First Woman Solo Pilot Of IAF – Flt Lt Harita Kaur Deol

Hello Defence Lovers, The women world over, particularly in non-European countries, in the last several decades have got out of the  safe and warm cocoon  set  by the conservative  societies and proved their worth.  Conservative communities traditionally discouraged women to move freely in the society  and it took a while for the women to climb the social  ladder and now they occupy important positions in government and private companies. As for Indian  military, Navy and Air Force, the scenario changed long ago and there are  numerous women being recruited each year. Unlike white collar jobs, work in the military services needs better health, agility, foresight and vision, not to speak of guts. Born in 1972, Flight Lt. Harita Kaur Deol, was a pilot with the Indian Air Force. She was the first woman pilot to fly solo in the Indian Air Force. Earlier, woman used to company their male counterparts while airborne. Her first solo flight was on 2 September 1994 in an Avro HS-748, when she was 22 years old.

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  • After taking off into the sky she played hide and seek with the moving mystic clouds at an altitude of 10,000 feet and made history on that day and brought in laurels for the entire women’s world, thus proving that women are equally competent and courageous as  men are.
  • Mind  you as mentioned before, she was just too young to achieve this success.
  • She did her initial training at the Airforce Academy, Dundigul which is near Hyderabad.
  • Her further training was done at Air Lift Forces Training Establishment at Yelahanka Air Force Station.
  • She was one of the Seven women plebe seated into the Air Force as Short Service Commission officers.
  • Tied with a strap to the Pilot’s seat inside the cockpit of an Avro aircraft and neatly zipped up in her navy blue overalls, She made a history when she touched the clouds.
  • Her aircraft was at the height of 10,000 feet. A girl from Chandigarh who was just 22-year-old became the first woman pilot in the Indian Air Force to fly an aircraft without any co-pilot.
  • After her successful flight when she was asked about her feelings she said that she is very happy as she was the first officer to do it and she is happier as she had lived up to the expectations of her instructor.
  • She further added that she had been induced as a pilot into the IAF shift of transport fliers. She always had confidence in her. And she been well trained and allowed to go solo had further beefed up her confidence.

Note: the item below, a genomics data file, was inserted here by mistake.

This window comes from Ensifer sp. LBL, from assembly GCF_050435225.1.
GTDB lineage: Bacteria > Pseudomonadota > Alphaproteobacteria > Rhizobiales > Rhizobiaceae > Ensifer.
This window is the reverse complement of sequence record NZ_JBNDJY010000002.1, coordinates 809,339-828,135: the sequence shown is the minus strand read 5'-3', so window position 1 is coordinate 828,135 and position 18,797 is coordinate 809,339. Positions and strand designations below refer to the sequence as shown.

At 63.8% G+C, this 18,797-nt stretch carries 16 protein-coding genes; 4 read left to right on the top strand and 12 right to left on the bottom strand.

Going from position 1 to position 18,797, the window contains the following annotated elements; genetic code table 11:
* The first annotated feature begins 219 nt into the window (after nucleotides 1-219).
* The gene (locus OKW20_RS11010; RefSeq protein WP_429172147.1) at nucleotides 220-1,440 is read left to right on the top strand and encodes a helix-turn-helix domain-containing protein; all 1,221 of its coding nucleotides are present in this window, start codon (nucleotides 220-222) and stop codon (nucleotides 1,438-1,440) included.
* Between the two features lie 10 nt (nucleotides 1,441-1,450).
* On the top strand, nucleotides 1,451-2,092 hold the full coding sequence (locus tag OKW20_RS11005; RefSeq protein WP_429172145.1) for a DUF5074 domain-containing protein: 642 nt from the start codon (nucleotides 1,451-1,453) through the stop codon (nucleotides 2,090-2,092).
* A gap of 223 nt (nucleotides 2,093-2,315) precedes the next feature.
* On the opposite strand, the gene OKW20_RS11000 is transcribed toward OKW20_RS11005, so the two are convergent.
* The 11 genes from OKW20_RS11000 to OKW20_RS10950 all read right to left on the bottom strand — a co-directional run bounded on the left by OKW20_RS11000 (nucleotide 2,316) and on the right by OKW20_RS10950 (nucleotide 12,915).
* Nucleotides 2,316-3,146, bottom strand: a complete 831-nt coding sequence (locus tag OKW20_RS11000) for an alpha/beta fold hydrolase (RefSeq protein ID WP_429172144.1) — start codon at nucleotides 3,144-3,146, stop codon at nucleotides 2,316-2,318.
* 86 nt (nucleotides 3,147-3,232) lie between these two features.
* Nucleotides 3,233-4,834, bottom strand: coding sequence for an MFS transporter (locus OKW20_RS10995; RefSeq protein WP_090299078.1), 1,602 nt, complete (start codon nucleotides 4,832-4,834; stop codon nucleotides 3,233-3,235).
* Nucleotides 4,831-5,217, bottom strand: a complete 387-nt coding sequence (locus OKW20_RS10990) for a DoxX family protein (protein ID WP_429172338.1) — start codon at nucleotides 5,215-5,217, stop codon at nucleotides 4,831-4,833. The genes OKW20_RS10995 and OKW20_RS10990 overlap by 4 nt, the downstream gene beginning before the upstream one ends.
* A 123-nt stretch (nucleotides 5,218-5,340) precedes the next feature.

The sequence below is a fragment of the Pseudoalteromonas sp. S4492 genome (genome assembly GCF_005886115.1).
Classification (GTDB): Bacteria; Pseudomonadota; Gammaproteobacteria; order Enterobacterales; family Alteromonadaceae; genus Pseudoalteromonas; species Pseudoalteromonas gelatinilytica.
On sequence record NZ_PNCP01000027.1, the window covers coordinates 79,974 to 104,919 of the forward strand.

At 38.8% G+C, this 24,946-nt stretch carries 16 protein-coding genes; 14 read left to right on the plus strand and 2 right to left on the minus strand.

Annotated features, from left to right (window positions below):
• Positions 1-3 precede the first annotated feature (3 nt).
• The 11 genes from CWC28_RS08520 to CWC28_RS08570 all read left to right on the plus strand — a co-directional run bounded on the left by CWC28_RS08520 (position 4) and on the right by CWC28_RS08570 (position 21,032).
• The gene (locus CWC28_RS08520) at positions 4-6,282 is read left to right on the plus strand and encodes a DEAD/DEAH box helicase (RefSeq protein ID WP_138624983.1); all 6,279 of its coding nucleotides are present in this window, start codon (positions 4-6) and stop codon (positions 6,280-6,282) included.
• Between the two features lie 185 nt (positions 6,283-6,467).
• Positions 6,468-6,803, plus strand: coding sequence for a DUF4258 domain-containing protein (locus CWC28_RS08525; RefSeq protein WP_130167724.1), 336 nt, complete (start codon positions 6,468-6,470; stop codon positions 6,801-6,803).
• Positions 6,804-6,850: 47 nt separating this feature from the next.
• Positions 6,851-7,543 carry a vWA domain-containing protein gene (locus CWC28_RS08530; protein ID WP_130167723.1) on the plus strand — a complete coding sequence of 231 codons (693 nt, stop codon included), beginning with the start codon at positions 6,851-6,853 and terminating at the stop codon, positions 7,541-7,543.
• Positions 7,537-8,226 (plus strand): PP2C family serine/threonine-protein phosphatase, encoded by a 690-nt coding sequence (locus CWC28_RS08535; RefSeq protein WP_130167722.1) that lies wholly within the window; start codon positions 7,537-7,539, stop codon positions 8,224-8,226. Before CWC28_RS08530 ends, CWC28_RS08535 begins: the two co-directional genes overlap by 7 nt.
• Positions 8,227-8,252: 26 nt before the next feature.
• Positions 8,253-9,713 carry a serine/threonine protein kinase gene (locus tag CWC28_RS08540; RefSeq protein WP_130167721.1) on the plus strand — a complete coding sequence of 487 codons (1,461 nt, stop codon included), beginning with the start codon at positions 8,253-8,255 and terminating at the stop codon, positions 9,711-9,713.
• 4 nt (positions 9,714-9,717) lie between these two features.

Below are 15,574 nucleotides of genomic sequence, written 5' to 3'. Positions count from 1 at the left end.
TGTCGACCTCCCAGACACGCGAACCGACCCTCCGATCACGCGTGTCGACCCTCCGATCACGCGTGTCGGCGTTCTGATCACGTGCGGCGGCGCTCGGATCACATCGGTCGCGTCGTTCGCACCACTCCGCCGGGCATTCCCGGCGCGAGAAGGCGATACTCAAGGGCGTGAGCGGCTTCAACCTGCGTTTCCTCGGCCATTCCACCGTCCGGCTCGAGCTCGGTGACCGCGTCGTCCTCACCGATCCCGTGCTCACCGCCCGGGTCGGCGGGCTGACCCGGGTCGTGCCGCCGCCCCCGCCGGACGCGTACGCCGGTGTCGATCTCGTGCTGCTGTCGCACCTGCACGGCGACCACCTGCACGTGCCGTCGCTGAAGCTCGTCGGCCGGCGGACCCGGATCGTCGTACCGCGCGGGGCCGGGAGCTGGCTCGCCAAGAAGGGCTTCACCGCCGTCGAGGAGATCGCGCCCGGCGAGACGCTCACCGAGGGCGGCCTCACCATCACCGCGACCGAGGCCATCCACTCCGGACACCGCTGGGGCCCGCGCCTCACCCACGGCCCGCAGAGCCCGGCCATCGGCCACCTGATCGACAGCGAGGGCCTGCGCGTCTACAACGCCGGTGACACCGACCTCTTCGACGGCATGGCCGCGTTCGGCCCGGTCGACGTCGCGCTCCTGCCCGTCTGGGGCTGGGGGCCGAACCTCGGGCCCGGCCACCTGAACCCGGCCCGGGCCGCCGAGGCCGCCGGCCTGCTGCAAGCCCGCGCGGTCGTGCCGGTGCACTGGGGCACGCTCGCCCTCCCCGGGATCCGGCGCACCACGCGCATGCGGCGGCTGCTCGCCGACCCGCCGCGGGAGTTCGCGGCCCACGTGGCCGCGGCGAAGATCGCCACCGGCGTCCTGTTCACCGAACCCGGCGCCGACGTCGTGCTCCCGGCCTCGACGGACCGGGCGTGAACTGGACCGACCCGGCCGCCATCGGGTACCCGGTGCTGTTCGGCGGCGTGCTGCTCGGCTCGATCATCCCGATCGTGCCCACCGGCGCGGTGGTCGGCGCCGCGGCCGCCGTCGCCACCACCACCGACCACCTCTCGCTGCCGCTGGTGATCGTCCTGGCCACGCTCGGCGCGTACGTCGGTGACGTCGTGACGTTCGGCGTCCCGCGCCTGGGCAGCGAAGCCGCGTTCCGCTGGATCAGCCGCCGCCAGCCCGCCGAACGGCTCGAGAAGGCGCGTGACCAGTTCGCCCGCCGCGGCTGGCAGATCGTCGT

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  • She flitted for about half an hour guiding the aircraft with proficiency as her colleagues and seniors supervising her movements with a great sense of pride.It was really a significant moment for her.
  • Apart from this there was more good news, Flight Cadet Archana Kapoor from Noida, UP, and Flight Cadet Bindu Sebastian — too had done their solos on the Avro.
  • Priya Nalgundwar, Pamela Rodrigues, Priya Paul, Anisha Shinh were the remaining plebe to do their solo in the next week.
  • All these seven girls had proved themselves and given IAF a chance to look forward to a competent addition to its fleet of fliers. All these were in their early 20s and measuring around five feet five inch of height.
  • They had astoundingly reached the final stage III of flying training. By seeing at their performance, many of the officers at Yelahanka passed a comment that their performance is comparable with the performance of male counterparts.
  • After their successful completion of Stage III training Avro and AN- 32, they got their ‘wings’ and were commissioned at the Air Force Academy, Secunderabad. After that, they were posted out to Squadron service.
  • Unfortunately  as the saying goes “He, who is to be hanged, shall never be drowned”  the fate had it that  she was one of 24 Air Force personnel to die when an Indian Air Force Avro aircraft, crashed near the Bukkapuram village in Prakasam district of Andhra Pradesh on Dec. 25, 1996.
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  • Being a native of Chandigarh, Punjab, India  she came from the Sikh community whose members follow the teachings of saint Guru Nanak.
  • The Sikhs are supposedly great warriors and stand for their integrity and dedication.
  • Sadly, very little is known about this young woman who made national headlines and is often quoted as a statistic in competitive exams. But what we can easily guess is that her tryst with the skies, however brief was filled with courage and fearlessness.
  • Though this brave woman is not alive, lots of Indian women have  derived inspiration from her hard work and bravery and  are anxious  to seek a career in Air Force in spite of dangers lurking in the shadow in such work.
Jai Hind

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